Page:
Arrested by the vice squad during his first solo exhibition at L.A.’s legendary Ferus Gallery in 1957, Wallace Berman (1926–1976) turned his back on commercial galleries. Taking his art underground, Berman mailed his collages, poems, and handmade magazines only to close friends. Even with such a limited audience, Berman proved influential: A generation of artists would claim him as a progenitor of the West Coast outposts of Beat, Fluxus, and Pop.
Berman’s unassuming art is stuffed into the Whitney’s “American Century, 1950–2000,” but his legacy is best examined elsewhere. At Roth Horowitz (160a East 70th Street, through December 10), Berman is paired with East Coast Fluxus artist Robert Watts. Berman and Watts were strangers who shared an appreciation for the subversive and ephemeral. But while Watts was drawn to the public spectacle of Happenings, Berman retired into esoterica.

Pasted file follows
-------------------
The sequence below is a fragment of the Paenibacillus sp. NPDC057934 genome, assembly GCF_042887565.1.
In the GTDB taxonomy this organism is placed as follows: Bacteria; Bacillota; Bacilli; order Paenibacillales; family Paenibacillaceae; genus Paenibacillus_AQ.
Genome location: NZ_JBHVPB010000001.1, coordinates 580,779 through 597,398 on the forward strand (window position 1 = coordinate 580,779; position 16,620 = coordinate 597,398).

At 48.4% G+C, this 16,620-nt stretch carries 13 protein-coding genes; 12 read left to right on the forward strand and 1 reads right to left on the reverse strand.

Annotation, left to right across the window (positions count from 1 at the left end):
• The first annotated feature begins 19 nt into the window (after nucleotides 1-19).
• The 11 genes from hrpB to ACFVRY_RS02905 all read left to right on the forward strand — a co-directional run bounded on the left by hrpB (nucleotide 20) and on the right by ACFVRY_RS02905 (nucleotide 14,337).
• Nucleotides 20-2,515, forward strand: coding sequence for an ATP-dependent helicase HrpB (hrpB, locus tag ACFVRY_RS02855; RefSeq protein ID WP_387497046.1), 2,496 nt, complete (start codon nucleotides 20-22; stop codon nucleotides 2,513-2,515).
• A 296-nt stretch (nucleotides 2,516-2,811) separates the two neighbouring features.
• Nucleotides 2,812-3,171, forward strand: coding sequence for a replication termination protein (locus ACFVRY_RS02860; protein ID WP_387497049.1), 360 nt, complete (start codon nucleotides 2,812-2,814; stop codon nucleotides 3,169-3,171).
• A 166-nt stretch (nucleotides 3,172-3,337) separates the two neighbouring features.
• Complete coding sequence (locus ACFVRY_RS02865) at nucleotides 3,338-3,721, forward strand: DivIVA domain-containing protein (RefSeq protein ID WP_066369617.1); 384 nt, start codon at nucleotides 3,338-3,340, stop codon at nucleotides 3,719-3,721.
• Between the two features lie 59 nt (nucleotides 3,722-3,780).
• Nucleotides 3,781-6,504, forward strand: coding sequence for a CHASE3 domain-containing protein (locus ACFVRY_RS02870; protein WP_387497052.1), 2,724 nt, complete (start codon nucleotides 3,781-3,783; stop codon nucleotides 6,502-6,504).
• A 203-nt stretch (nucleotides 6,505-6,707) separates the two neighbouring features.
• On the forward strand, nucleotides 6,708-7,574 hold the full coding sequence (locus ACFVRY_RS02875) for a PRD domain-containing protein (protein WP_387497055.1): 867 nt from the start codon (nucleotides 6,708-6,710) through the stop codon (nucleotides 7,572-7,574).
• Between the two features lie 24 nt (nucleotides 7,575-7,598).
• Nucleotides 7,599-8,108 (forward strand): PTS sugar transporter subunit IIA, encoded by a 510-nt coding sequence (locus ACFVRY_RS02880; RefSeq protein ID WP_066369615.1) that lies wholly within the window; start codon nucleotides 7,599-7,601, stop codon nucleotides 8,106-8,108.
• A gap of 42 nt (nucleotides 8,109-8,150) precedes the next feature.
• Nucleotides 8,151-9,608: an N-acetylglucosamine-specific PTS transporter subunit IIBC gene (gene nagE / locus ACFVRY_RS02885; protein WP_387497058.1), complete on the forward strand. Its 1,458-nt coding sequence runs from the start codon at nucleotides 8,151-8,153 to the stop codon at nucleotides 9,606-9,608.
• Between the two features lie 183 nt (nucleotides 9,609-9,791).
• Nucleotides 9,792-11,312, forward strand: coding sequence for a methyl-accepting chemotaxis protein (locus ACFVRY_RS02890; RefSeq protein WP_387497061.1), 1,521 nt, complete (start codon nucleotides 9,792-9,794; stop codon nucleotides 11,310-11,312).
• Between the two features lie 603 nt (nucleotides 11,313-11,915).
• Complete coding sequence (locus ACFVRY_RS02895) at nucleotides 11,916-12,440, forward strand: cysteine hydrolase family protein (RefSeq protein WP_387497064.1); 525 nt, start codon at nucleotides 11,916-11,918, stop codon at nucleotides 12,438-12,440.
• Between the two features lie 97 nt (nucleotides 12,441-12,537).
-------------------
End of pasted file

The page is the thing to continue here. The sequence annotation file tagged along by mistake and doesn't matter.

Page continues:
Berman’s letters are colored by references to drugs and the Cabala, as are his Semina magazines, made from cardboard envelopes filled with typed poems and small drawings. Made with an early photocopy technology, Verifax, that reversed images in white on black, Berman’s arresting collages endlessly repeat a photo of a hand holding a transistor radio, replacing its center with pictures cut from popular magazines. In this banal frame, sports, porn, news, and advertisements vie for attention with letters in the Hebrew alphabet, often in nonsensical combinations.
On paper, Berman’s studied mysticism appears at odds with the materialism of Jeff Koons, Allan McCollum, Al Ruppersberg, and Andy Warhol, his compatriots in a show at Nicole Klagsbrun (526 West 26th Street, through December 18). While making much of an aesthetic preference for repetition, this exhibition establishes Berman’s place in a history often biased toward East Coast artists. Indeed, it is difficult to distinguish one artist from another, which no doubt confuses general visitors even as it surprises those who have overlooked this seminal figure of the early L.A. scene.